When a synapse is less active or not used, a signal is triggered and it is destroyed. “Synaptic pruning” takes place. So, it is inactivity that causes reduced learning ability. If synapses were kept active, learning ability would’ve lasted a lifetime.

Indeed, recent neuroscience discoveries support evidences that putting the brain to work preserves and increases learning capabilities. Neurogenesis and epigenetics, genetics and neuroplasticity are mechanisms activated when the brain engages in learning.

For example, post-birth neurogenesis — formation of new neurons after birth — does take place, a fact unknown to neuroscientists until 1962. [Previously, they believed that humans were limited to carrying a specific number of neurons for life].

Epigenetics, the interaction with the environment — the life experience that is different in every individual — as well as genetics that determine the genes that are important for brain function and neuroplasticity that allows the brain to establish new wiring among neurons, i.e., new synapses are generated.

And speaking of brain usage, a commentary titled “Why Einstein was a genius” appeared on the journal Science based on the detailed analysis of the brain of the famous man. Michael Balter, the commentator, emphasized that although the weight of Einstein’s brain was unexceptional, the shape was markedly different, compared with 85 other brains previously studied.

It’s known now that Einstein’s brain was more convoluted, with different shapes of lobes (regions), i.e., frontal, parietal (lateral) and occipital (lower-back area of the cranium), as well as having a greater density of neurons and glia cells. Balter reminds us that scientists have correlated such differences with Einstein’s extraordinary ability to deal with abstract ideas and “planning, focused attention and perseverance in the face of challenge.”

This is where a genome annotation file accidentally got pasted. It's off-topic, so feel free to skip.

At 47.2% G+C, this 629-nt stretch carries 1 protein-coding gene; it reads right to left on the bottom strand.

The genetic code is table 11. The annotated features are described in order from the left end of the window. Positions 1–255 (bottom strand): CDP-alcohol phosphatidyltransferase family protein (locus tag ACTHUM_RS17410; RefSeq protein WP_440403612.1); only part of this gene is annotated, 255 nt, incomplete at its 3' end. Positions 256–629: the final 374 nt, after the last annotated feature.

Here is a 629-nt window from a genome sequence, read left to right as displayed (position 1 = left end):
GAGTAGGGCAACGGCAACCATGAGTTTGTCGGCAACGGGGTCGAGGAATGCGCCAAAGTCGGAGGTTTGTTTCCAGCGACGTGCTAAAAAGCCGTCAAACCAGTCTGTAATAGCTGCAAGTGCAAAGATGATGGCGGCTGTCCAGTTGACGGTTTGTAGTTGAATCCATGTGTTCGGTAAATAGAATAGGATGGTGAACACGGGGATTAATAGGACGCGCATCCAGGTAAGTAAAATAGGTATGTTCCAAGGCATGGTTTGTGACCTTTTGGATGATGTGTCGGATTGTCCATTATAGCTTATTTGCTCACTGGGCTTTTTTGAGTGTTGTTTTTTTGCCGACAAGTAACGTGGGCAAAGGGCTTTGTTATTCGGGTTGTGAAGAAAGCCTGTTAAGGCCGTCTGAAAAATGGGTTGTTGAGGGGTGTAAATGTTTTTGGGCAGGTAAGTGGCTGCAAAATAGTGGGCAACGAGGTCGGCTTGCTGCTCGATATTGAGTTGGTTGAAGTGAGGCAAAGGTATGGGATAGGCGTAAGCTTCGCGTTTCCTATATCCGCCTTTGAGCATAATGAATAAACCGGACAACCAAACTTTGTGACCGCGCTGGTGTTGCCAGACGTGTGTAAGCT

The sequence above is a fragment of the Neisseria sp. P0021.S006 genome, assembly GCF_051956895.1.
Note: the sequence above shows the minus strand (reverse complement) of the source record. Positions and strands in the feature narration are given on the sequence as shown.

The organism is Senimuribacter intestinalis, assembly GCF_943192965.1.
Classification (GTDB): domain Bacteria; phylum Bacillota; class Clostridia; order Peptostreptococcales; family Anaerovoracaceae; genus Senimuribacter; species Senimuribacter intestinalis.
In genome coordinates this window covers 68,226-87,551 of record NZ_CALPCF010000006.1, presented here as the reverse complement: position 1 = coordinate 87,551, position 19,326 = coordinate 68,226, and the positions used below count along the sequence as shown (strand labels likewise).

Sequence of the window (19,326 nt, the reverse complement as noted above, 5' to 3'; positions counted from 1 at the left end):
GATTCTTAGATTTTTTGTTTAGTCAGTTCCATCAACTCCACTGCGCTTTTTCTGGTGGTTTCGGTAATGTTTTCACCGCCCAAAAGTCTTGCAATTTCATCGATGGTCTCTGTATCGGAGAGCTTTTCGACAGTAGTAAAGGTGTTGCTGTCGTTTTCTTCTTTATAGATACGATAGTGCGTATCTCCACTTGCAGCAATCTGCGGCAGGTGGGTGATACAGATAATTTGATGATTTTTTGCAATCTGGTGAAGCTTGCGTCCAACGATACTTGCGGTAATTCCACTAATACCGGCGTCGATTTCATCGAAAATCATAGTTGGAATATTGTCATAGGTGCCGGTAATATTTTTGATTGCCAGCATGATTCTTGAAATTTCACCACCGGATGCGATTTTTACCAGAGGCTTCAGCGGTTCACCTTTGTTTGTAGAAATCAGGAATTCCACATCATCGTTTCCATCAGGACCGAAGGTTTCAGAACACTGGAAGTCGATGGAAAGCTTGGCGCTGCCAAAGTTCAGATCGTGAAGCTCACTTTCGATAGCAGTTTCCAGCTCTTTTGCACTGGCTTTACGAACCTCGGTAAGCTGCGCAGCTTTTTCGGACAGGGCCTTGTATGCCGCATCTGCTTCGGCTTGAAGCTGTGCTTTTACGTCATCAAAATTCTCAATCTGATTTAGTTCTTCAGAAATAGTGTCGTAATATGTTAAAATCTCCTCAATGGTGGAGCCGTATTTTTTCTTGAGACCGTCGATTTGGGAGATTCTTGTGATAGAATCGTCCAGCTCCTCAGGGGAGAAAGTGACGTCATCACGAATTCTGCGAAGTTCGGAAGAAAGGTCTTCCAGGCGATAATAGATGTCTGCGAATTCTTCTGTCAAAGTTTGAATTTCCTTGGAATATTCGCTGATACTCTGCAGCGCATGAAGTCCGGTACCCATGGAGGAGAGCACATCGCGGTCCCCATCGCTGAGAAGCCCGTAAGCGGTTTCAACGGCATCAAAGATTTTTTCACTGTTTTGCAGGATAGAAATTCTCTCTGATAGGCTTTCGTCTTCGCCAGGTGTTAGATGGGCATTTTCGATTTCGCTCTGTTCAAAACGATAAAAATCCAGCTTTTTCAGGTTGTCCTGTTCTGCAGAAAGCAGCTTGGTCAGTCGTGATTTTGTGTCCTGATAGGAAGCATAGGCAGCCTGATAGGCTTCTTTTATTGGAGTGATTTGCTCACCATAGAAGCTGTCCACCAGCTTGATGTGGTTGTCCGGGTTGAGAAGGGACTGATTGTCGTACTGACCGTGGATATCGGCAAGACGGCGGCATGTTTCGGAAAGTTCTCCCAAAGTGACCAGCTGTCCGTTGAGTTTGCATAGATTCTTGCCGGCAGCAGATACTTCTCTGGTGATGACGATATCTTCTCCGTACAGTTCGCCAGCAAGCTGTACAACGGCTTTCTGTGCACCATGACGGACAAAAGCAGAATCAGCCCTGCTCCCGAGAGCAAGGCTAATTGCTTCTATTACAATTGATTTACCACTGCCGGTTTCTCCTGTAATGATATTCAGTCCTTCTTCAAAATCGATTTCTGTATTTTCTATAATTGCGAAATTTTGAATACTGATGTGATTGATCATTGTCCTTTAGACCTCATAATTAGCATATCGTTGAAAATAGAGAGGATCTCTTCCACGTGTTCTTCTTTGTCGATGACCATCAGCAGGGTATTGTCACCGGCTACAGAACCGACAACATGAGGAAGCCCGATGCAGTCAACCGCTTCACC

So, was the great man born with this exceptional brain or was it programmed to be exceptional? Was genetics or systematic training responsible for the differences in shape that yielded high intelligence?

Balter mentions that Dean Falk (Florida State University) and co-authors agree with the idea that both nature and nurture were probably involved. (Nature and nurture refer to the influence of hereditary factors and brain usage, respectively.)

“Since Einstein’s parents were ‘very nurturing,’ [according to Falk,] they encouraged him to be creative and independent not only in science but also in music, paying piano and violin lessons,” Belter commented. “Einstein programmed his own brain, he had the right brain in the right place at the right time to make great discoveries,” according to Falk.

In conclusion, learning specific skills depends on billions of neurons and trillions of synapses that have to be wired specifically for that purpose. Recent advances in neurosciences, specifically, neurogenesis, epigenetics and neuroplasticity, confirm that such specific wiring is kept and perfected by usage.

Lifetime learning is possible provided that the brain is constantly challenged. Reduced learning capability is the price for not using it.

“Use it or lose it” is what matters, not aging.

(Contact the author of this article, Jesus Zaldivar, associate-editor of The Commuter:

Jesus Zaldivar

Jesus Zaldivar, associate-editor of The Commuter, is a freshman at NCC. Previously, he conducted biomedical / environmental research in South America, Europe and six states in the U.S. (Contact: